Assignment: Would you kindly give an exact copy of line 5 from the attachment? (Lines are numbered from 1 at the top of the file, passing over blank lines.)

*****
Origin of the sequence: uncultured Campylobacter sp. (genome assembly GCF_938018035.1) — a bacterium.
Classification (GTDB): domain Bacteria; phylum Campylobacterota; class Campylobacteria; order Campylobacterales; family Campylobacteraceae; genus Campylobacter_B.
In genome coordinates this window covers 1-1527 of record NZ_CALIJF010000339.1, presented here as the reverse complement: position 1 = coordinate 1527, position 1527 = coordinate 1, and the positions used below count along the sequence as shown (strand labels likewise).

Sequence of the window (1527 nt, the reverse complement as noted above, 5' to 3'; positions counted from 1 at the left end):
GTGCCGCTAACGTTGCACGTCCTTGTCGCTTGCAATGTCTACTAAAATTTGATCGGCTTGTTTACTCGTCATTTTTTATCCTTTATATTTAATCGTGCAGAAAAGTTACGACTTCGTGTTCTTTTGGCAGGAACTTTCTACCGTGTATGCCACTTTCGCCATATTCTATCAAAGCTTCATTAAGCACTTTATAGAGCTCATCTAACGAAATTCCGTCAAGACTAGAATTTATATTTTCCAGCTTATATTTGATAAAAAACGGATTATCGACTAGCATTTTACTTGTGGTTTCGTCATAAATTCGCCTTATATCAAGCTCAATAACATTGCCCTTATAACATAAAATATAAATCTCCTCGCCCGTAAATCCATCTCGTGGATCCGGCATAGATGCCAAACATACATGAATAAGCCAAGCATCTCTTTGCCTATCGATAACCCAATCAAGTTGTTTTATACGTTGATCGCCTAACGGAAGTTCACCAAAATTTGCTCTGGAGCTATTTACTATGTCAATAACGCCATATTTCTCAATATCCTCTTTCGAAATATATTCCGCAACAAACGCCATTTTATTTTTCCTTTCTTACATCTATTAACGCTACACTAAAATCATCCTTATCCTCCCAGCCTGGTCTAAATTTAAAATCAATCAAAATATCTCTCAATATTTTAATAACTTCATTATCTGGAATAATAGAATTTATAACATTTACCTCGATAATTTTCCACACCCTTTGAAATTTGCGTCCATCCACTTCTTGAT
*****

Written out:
GTGCCGCTAACGTTGCACGTCCTTGTCGCTTGCAATGTCTACTAAAATTTGATCGGCTTGTTTACTCGTCATTTTTTATCCTTTATATTTAATCGTGCAGAAAAGTTACGACTTCGTGTTCTTTTGGCAGGAACTTTCTACCGTGTATGCCACTTTCGCCATATTCTATCAAAGCTTCATTAAGCACTTTATAGAGCTCATCTAACGAAATTCCGTCAAGACTAGAATTTATATTTTCCAGCTTATATTTGATAAAAAACGGATTATCGACTAGCATTTTACTTGTGGTTTCGTCATAAATTCGCCTTATATCAAGCTCAATAACATTGCCCTTATAACATAAAATATAAATCTCCTCGCCCGTAAATCCATCTCGTGGATCCGGCATAGATGCCAAACATACATGAATAAGCCAAGCATCTCTTTGCCTATCGATAACCCAATCAAGTTGTTTTATACGTTGATCGCCTAACGGAAGTTCACCAAAATTTGCTCTGGAGCTATTTACTATGTCAATAACGCCATATTTCTCAATATCCTCTTTCGAAATATATTCCGCAACAAACGCCATTTTATTTTTCCTTTCTTACATCTATTAACGCTACACTAAAATCATCCTTATCCTCCCAGCCTGGTCTAAATTTAAAATCAATCAAAATATCTCTCAATATTTTAATAACTTCATTATCTGGAATAATAGAATTTATAACATTTACCTCGATAATTTTCCACACCCTTTGAAATTTGCGTCCATCCACTTCTTGAT